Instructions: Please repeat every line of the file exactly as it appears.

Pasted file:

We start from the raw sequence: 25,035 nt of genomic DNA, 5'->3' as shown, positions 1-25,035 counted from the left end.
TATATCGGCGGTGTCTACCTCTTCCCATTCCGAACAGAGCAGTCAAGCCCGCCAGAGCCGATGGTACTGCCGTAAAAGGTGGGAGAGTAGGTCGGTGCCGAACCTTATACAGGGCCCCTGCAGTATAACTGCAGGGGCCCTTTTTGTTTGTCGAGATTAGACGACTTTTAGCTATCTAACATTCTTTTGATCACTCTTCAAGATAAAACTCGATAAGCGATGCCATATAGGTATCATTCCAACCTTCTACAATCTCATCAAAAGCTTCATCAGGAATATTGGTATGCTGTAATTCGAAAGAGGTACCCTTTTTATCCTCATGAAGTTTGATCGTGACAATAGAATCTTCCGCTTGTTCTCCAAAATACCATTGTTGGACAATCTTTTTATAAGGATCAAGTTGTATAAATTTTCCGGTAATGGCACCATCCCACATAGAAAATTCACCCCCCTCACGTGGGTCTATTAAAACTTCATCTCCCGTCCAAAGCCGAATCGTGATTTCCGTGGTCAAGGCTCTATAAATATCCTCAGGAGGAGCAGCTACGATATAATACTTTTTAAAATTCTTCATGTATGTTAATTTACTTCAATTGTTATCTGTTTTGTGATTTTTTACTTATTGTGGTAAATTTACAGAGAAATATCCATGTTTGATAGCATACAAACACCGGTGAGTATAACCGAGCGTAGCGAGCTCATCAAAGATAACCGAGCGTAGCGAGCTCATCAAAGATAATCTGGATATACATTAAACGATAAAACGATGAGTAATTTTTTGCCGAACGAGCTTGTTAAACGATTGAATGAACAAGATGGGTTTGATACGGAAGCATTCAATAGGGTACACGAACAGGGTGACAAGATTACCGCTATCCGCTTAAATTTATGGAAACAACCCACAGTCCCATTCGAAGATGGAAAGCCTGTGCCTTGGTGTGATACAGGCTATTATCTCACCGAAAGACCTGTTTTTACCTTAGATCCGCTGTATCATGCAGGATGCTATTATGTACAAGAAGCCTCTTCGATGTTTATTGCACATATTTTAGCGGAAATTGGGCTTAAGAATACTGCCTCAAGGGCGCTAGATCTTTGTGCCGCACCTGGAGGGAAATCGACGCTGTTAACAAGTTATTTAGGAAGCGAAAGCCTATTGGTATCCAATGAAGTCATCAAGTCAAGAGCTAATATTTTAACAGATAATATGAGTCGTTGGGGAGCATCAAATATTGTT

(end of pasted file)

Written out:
We start from the raw sequence: 25,035 nt of genomic DNA, 5'->3' as shown, positions 1-25,035 counted from the left end.
TATATCGGCGGTGTCTACCTCTTCCCATTCCGAACAGAGCAGTCAAGCCCGCCAGAGCCGATGGTACTGCCGTAAAAGGTGGGAGAGTAGGTCGGTGCCGAACCTTATACAGGGCCCCTGCAGTATAACTGCAGGGGCCCTTTTTGTTTGTCGAGATTAGACGACTTTTAGCTATCTAACATTCTTTTGATCACTCTTCAAGATAAAACTCGATAAGCGATGCCATATAGGTATCATTCCAACCTTCTACAATCTCATCAAAAGCTTCATCAGGAATATTGGTATGCTGTAATTCGAAAGAGGTACCCTTTTTATCCTCATGAAGTTTGATCGTGACAATAGAATCTTCCGCTTGTTCTCCAAAATACCATTGTTGGACAATCTTTTTATAAGGATCAAGTTGTATAAATTTTCCGGTAATGGCACCATCCCACATAGAAAATTCACCCCCCTCACGTGGGTCTATTAAAACTTCATCTCCCGTCCAAAGCCGAATCGTGATTTCCGTGGTCAAGGCTCTATAAATATCCTCAGGAGGAGCAGCTACGATATAATACTTTTTAAAATTCTTCATGTATGTTAATTTACTTCAATTGTTATCTGTTTTGTGATTTTTTACTTATTGTGGTAAATTTACAGAGAAATATCCATGTTTGATAGCATACAAACACCGGTGAGTATAACCGAGCGTAGCGAGCTCATCAAAGATAACCGAGCGTAGCGAGCTCATCAAAGATAATCTGGATATACATTAAACGATAAAACGATGAGTAATTTTTTGCCGAACGAGCTTGTTAAACGATTGAATGAACAAGATGGGTTTGATACGGAAGCATTCAATAGGGTACACGAACAGGGTGACAAGATTACCGCTATCCGCTTAAATTTATGGAAACAACCCACAGTCCCATTCGAAGATGGAAAGCCTGTGCCTTGGTGTGATACAGGCTATTATCTCACCGAAAGACCTGTTTTTACCTTAGATCCGCTGTATCATGCAGGATGCTATTATGTACAAGAAGCCTCTTCGATGTTTATTGCACATATTTTAGCGGAAATTGGGCTTAAGAATACTGCCTCAAGGGCGCTAGATCTTTGTGCCGCACCTGGAGGGAAATCGACGCTGTTAACAAGTTATTTAGGAAGCGAAAGCCTATTGGTATCCAATGAAGTCATCAAGTCAAGAGCTAATATTTTAACAGATAATATGAGTCGTTGGGGAGCATCAAATATTGTT